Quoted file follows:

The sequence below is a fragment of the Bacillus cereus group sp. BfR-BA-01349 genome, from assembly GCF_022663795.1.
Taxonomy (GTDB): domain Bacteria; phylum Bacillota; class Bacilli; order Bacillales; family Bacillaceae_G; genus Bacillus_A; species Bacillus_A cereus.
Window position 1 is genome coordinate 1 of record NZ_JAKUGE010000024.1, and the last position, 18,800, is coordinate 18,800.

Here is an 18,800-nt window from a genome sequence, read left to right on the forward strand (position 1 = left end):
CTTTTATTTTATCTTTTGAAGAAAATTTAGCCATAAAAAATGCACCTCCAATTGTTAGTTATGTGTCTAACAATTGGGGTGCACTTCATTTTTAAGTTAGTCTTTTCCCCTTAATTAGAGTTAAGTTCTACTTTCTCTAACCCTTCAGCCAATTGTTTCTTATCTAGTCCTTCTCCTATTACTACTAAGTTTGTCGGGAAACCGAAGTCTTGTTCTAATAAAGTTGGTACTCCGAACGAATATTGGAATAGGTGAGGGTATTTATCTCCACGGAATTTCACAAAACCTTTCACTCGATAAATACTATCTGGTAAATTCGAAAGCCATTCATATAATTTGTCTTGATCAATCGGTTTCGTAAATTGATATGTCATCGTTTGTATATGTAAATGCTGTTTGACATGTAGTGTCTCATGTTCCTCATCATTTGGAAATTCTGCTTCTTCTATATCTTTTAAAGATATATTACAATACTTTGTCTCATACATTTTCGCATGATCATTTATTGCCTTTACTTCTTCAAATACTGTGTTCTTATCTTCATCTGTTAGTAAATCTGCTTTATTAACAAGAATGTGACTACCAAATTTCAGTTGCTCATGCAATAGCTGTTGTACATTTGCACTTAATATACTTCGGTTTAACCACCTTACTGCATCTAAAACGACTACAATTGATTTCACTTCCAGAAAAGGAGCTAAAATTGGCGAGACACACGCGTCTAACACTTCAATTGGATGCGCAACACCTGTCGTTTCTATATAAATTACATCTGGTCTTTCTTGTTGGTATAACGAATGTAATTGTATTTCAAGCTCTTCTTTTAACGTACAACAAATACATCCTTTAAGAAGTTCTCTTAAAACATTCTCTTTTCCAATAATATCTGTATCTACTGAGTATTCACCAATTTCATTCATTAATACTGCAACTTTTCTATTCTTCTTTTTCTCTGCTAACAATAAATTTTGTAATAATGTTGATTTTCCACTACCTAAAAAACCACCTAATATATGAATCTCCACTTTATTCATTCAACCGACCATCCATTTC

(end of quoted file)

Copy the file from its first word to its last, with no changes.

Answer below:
The sequence below is a fragment of the Bacillus cereus group sp. BfR-BA-01349 genome, from assembly GCF_022663795.1.
Taxonomy (GTDB): domain Bacteria; phylum Bacillota; class Bacilli; order Bacillales; family Bacillaceae_G; genus Bacillus_A; species Bacillus_A cereus.
Window position 1 is genome coordinate 1 of record NZ_JAKUGE010000024.1, and the last position, 18,800, is coordinate 18,800.

Here is an 18,800-nt window from a genome sequence, read left to right on the forward strand (position 1 = left end):
CTTTTATTTTATCTTTTGAAGAAAATTTAGCCATAAAAAATGCACCTCCAATTGTTAGTTATGTGTCTAACAATTGGGGTGCACTTCATTTTTAAGTTAGTCTTTTCCCCTTAATTAGAGTTAAGTTCTACTTTCTCTAACCCTTCAGCCAATTGTTTCTTATCTAGTCCTTCTCCTATTACTACTAAGTTTGTCGGGAAACCGAAGTCTTGTTCTAATAAAGTTGGTACTCCGAACGAATATTGGAATAGGTGAGGGTATTTATCTCCACGGAATTTCACAAAACCTTTCACTCGATAAATACTATCTGGTAAATTCGAAAGCCATTCATATAATTTGTCTTGATCAATCGGTTTCGTAAATTGATATGTCATCGTTTGTATATGTAAATGCTGTTTGACATGTAGTGTCTCATGTTCCTCATCATTTGGAAATTCTGCTTCTTCTATATCTTTTAAAGATATATTACAATACTTTGTCTCATACATTTTCGCATGATCATTTATTGCCTTTACTTCTTCAAATACTGTGTTCTTATCTTCATCTGTTAGTAAATCTGCTTTATTAACAAGAATGTGACTACCAAATTTCAGTTGCTCATGCAATAGCTGTTGTACATTTGCACTTAATATACTTCGGTTTAACCACCTTACTGCATCTAAAACGACTACAATTGATTTCACTTCCAGAAAAGGAGCTAAAATTGGCGAGACACACGCGTCTAACACTTCAATTGGATGCGCAACACCTGTCGTTTCTATATAAATTACATCTGGTCTTTCTTGTTGGTATAACGAATGTAATTGTATTTCAAGCTCTTCTTTTAACGTACAACAAATACATCCTTTAAGAAGTTCTCTTAAAACATTCTCTTTTCCAATAATATCTGTATCTACTGAGTATTCACCAATTTCATTCATTAATACTGCAACTTTTCTATTCTTCTTTTTCTCTGCTAACAATAAATTTTGTAATAATGTTGATTTTCCACTACCTAAAAAACCACCTAATATATGAATCTCCACTTTATTCATTCAACCGACCATCCATTTC